Thursday, January 15, 2009

The Quest for Black Bottom Pie

I grew up in the South so was fed a steady diet of meringue-topped pies, usually custard of some type with lightly browned meringue on top. I loved them all, lemon, chocolate, banana cream of course. But one day in a cafeteria in Oklahoma City I had a pie that became my picture of the ideal pie - a black bottom pie. It had an intensely chocolate layer topped by a light creamy layer and I thought it was the best thing I ever had. Trouble was, we didn't have the recipe.

About a year ago I thought again of this mirage and went on a quest to find the real black bottom pie. I read that this is a Southern specialty that has its own myths around it, though it is thought to have originated with a hotel in Louisiana. Many stories and recipes exist. I liked the one about the math professor in a conservative Christian college whose secret recipe for the pie he always brought was never divulged until after his death, because of the rum used in the recipe. Marjorie Rawlings, in Cross Creek Cookery (a bible of authentic Southern cooking from 1942), declared, "I hope to be propped up on my dying bed and fed a generous portion. Then I think that I should refuse outright to die, because life would be too good to relinquish."

I combined what I considered to be the most authentic and also the most tasty aspects of several recipes, including one from a restaurant in Oklahoma City that was probably the progenitor of my Eureka pie. A couple of notes: I consider the ginger snap crust to be essential. There are recipes out there using baked pie crusts, graham cracker crusts, chocolate cookie or even (horrors) Oreo crusts, and from Martha Stewart one using French pastry (pâté brisée) crust. Trust me. Use ginger snaps. Also, the darker and denser the chocolate you use for the bottom layer, the better. Also, this contains raw egg whites, so use precautions and skip this recipe if that concerns you.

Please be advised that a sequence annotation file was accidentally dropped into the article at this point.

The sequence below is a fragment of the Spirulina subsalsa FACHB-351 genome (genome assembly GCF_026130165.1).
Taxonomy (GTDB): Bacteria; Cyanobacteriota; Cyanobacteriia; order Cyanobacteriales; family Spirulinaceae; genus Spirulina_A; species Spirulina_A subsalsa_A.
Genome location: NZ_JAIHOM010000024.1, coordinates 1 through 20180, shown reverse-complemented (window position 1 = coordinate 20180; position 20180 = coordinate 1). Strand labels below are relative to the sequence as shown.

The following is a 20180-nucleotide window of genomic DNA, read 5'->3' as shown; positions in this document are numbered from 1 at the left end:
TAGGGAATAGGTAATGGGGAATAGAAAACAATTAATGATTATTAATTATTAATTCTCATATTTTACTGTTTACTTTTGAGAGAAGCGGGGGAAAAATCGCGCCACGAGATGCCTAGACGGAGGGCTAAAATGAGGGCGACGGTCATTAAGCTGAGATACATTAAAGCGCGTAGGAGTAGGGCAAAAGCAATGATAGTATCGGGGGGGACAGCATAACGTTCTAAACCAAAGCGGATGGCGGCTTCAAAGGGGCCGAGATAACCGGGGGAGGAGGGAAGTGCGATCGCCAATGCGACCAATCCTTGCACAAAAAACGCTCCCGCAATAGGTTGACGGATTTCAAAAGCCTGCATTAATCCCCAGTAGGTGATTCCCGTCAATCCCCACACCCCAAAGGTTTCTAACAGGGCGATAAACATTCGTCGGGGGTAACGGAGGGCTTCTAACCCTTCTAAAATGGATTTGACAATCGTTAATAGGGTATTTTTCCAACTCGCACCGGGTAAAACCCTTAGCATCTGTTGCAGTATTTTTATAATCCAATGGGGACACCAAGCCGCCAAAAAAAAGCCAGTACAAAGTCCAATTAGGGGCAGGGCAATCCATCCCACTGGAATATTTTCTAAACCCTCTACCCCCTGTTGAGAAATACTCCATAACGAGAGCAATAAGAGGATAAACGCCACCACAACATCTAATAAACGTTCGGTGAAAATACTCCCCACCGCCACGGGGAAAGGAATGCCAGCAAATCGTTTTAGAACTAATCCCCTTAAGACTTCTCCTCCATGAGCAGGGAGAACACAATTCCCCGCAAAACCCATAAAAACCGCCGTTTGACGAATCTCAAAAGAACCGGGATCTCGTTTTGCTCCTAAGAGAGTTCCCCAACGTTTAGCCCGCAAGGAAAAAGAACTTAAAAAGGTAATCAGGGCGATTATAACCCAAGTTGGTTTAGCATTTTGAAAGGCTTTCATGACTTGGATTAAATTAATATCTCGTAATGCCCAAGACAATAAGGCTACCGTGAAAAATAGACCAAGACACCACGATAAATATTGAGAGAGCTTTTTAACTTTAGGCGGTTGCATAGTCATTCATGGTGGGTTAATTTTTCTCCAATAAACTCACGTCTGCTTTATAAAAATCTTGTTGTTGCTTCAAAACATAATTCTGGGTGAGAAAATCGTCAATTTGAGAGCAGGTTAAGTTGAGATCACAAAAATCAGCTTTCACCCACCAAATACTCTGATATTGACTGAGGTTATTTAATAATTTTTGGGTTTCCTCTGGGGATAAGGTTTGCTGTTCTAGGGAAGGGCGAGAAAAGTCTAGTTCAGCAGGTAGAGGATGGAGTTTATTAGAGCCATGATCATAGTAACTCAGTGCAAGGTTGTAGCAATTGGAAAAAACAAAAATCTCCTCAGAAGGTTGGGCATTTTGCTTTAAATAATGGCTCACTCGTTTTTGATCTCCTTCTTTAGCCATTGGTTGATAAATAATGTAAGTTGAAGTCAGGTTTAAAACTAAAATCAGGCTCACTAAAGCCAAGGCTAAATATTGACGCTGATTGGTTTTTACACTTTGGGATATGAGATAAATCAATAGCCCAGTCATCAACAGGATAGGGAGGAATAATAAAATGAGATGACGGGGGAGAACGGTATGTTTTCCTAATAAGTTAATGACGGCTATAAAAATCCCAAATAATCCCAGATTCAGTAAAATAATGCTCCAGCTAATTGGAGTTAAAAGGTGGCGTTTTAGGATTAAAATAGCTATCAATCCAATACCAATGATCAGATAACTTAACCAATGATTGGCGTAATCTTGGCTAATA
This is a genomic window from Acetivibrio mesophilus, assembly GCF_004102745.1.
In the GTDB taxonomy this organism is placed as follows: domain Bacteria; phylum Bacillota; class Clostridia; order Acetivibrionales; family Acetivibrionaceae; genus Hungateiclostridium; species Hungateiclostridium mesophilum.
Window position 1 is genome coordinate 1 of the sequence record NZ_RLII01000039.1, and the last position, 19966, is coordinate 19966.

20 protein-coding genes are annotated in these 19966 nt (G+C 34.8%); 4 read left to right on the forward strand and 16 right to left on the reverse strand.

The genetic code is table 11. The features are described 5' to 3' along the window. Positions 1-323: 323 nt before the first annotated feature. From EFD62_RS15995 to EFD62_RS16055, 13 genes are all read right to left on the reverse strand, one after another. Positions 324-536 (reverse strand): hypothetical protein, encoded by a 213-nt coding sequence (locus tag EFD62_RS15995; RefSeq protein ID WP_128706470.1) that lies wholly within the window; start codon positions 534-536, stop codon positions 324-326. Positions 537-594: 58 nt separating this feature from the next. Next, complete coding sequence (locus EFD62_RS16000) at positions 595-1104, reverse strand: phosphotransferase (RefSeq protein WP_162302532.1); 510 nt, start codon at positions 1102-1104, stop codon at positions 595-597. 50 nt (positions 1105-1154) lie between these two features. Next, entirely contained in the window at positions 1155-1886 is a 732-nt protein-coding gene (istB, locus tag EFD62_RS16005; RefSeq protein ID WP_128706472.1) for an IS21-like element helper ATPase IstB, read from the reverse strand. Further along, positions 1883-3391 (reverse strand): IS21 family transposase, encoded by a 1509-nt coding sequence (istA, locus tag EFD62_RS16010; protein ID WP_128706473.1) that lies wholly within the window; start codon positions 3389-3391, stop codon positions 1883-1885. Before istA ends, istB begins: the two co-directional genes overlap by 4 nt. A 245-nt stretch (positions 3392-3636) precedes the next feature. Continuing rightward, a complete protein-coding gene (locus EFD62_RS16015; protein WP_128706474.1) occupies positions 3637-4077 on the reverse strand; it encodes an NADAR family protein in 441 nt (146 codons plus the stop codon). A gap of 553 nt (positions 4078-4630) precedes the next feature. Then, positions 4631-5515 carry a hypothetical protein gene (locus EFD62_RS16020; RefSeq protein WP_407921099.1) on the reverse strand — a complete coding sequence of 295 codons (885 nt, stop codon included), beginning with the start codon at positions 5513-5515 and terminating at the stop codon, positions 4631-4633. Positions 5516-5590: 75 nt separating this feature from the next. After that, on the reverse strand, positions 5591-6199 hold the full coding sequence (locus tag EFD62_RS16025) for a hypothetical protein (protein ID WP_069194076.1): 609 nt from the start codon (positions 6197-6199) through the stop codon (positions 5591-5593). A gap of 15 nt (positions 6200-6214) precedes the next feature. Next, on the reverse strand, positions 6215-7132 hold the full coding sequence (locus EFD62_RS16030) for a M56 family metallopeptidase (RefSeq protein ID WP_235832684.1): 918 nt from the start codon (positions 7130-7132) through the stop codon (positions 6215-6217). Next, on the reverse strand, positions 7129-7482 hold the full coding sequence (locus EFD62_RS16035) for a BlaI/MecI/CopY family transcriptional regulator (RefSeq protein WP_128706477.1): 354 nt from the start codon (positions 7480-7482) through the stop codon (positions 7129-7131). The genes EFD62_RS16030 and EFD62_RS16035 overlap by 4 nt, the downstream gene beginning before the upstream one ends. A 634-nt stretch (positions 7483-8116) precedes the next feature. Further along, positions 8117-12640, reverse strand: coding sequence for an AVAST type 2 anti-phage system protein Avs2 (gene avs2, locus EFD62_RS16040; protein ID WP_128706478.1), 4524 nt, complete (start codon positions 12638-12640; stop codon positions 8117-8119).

Black Bottom Pie

Crust: Roll 8 oz of ginger snaps until crushed. Should make 1 ½ cups of crumbs. Mix with 5 T melted butter. Pat into a 9 inch pie pan. Bake 10 min at 300° F. Cool.


Separate 4 eggs. Beat the yolks.
Scald 2 cups milk in a double boiler. Stir in egg yolks slowly. Add ½ cup sugar and 1 ½ t cornstarch. Cook with stirring till thick. Remove from heat. Remove 1 cup and keep separate.

Chocolate layer: Melt 2 squares of good unsweetened chocolate (the denser the better) and mix with the 1 cup of reserved custard. Add 1 t vanilla to the cooled custard and pour carefully into the gingersnap crust.

Meringue layer: Blend 1 envelope (or 1 T) gelatin with 4 T cold water. Mix with remaining hot custard.

Beat 4 egg whites until nearly stiff, then gradually beat in ½ c sugar mixed with ¼ t cream of tartar. Add 2 T rum. Mix carefully into cooled custard/gelatin mixture. Tip into crust over chocolate layer. Chill.

Top: Shortly before serving, Beat 1 cup heavy cream until it stands up in peaks. Add 1 T confectioner’s sugar. Cover custard with cream and use a spoon to coax it into peaks. Grate semisweet chocolate over the top, but not to cover, only to ornament.

And yes, I did make this and it was delicious. I can't do it again without 7 people to share it with, though. Did it satisfy my fantasy? Since I no longer have 15-year-old tastebuds, I'm afraid my response was more analytical than paradisical. But it did seem to match my memory.


Jen of A2eatwrite said...

I'm always impressed when someone can make a recipe that re-creates the taste of childhood. I'm still searching for the perfect blueberry pie of my childhood.

Anonymous said...

Now, my father always called it "Michigan black bottom pie". I can't imagine why southerners would be able to lay claim to this obviously northern delicacy. That said, it is to die for. For a true taste treat substitute cointreau for the rum.

Anonymous said...

We make an almost identical recipe for xmas every year. It's my grandma's recipe, she was from Kansas. Although we put bourbon in hers. Very delish!